A Review of “Ain’t I a Woman!”
By Robert Russell
Published in The Montgazette May 2019
In celebration of Black History Month, Montgomery Community College was delighted to showcase “Ain’t I a Woman!” a one-act, chamber-music, theatrical production put on by the touring theater group, The Core Assemble. The show, in its entirety, is a searing and poignant glimpse into the lives of four significant African-American women in history: Zora Neale Hurston, an influential author and anthropologist; Clementine Hunter, a self-taught and prolific artist often referred to as the black Grandma Moses; Fannie Lou Hamer, a women’s right activist and leader in the civil rights movement; and, whose speech the play is named after, Sojourner Truth, a famous abolitionist, writer, and women’s rights activist. Each prominent figure was portrayed by the one, leading actress Shinnerrie Jackson, whose performance was absolutely breathtaking. Jackson took the stage by storm, delivering incredibly moving monologues depicting everything from the mundane and seemingly banal aspects of life all the way to the horribly brutal violence endured by countless African Americans during the 19th and 20th centuries. Jackson took the audience on a roller coaster of emotion; she was absolutely captivating.
A fantastic accompaniment to Jackson was the chamber trio of musicians that played background music for each scene. The trio, comprised of a cellist, pianist, and percussionist, played a variety of classic jazz tunes that ranged from Coltrane to Thelonious Monk, all in keeping with the contemporary atmosphere of the show. The music provided an intangible layer of sentiment to the show and emphasized elements of Jackson’s performance. In between scene changes, the band kept the music going and improvised seamless transitions. It was quite impressive. During Jackson’s performances, the band maintained a calm, underlying presence that would grow in intensity corresponding to Jackson’s monologues. The final scene climaxed in a beautiful hymn sung by Jackson that nearly brought the audience to tears.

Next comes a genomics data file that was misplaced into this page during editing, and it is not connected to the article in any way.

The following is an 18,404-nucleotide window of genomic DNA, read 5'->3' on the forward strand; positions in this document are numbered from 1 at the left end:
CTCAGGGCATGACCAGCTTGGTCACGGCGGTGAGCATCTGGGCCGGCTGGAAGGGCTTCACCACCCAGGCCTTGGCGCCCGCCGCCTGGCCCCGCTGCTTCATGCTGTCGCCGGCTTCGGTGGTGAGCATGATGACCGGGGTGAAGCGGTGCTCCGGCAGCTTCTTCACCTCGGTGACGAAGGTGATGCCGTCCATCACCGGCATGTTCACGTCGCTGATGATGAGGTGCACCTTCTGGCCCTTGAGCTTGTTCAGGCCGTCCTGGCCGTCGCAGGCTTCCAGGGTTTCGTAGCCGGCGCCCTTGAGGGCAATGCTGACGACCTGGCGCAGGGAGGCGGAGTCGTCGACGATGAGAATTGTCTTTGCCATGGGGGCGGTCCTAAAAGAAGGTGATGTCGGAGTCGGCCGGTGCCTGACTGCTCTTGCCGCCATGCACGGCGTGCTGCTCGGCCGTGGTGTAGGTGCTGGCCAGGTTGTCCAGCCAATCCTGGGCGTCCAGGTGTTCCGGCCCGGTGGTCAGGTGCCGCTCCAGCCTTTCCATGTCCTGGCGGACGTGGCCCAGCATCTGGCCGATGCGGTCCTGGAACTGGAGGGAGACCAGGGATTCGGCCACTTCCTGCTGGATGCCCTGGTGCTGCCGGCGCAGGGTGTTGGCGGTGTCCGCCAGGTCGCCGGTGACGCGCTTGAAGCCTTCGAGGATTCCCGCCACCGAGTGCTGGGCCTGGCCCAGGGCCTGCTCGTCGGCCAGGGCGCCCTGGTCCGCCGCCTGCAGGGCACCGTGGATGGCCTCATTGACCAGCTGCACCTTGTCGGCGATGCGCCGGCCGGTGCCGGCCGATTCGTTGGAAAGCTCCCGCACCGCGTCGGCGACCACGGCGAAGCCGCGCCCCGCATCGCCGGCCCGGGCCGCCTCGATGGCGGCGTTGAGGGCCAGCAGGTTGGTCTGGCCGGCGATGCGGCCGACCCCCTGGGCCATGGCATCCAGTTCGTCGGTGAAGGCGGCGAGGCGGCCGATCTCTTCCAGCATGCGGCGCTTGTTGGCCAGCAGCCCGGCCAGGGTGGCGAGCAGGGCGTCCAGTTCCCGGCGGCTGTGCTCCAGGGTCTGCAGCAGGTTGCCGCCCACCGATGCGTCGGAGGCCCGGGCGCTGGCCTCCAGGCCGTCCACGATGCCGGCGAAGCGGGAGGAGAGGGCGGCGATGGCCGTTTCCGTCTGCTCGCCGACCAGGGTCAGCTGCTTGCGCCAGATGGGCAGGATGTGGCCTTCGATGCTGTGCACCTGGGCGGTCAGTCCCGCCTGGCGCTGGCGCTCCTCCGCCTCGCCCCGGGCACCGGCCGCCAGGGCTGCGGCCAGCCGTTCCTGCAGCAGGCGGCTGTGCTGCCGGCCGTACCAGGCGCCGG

“Ain’t I a Woman!” surpassed any and all expectations I had to begin with. This small, four-person performance amounted to the level of professionals, virtuosos in their own degrees. Each of Jackson’s portrayals was an honest window into the societal, racial oppression that these four African American women faced during their lifetimes. Her seething, emotionally-charged soliloquies were not just paintings of four narratives but intricate, personal expressions, vivid articulations of injustice and discontent. Jackson’s voice captured the lives of these four women, and through her performance, the voices of these women were heard.
The text of “Ain’t I a Woman!” was written by Kim Hine, writer and contributor to The Core Ensemble. The Core Ensemble was founded in 1993 and is currently touring throughout the country. They have a long list of past performances and an even longer list of accolades. For more information on The Core Ensemble and their upcoming performances, go to their website: www.coreensemble.com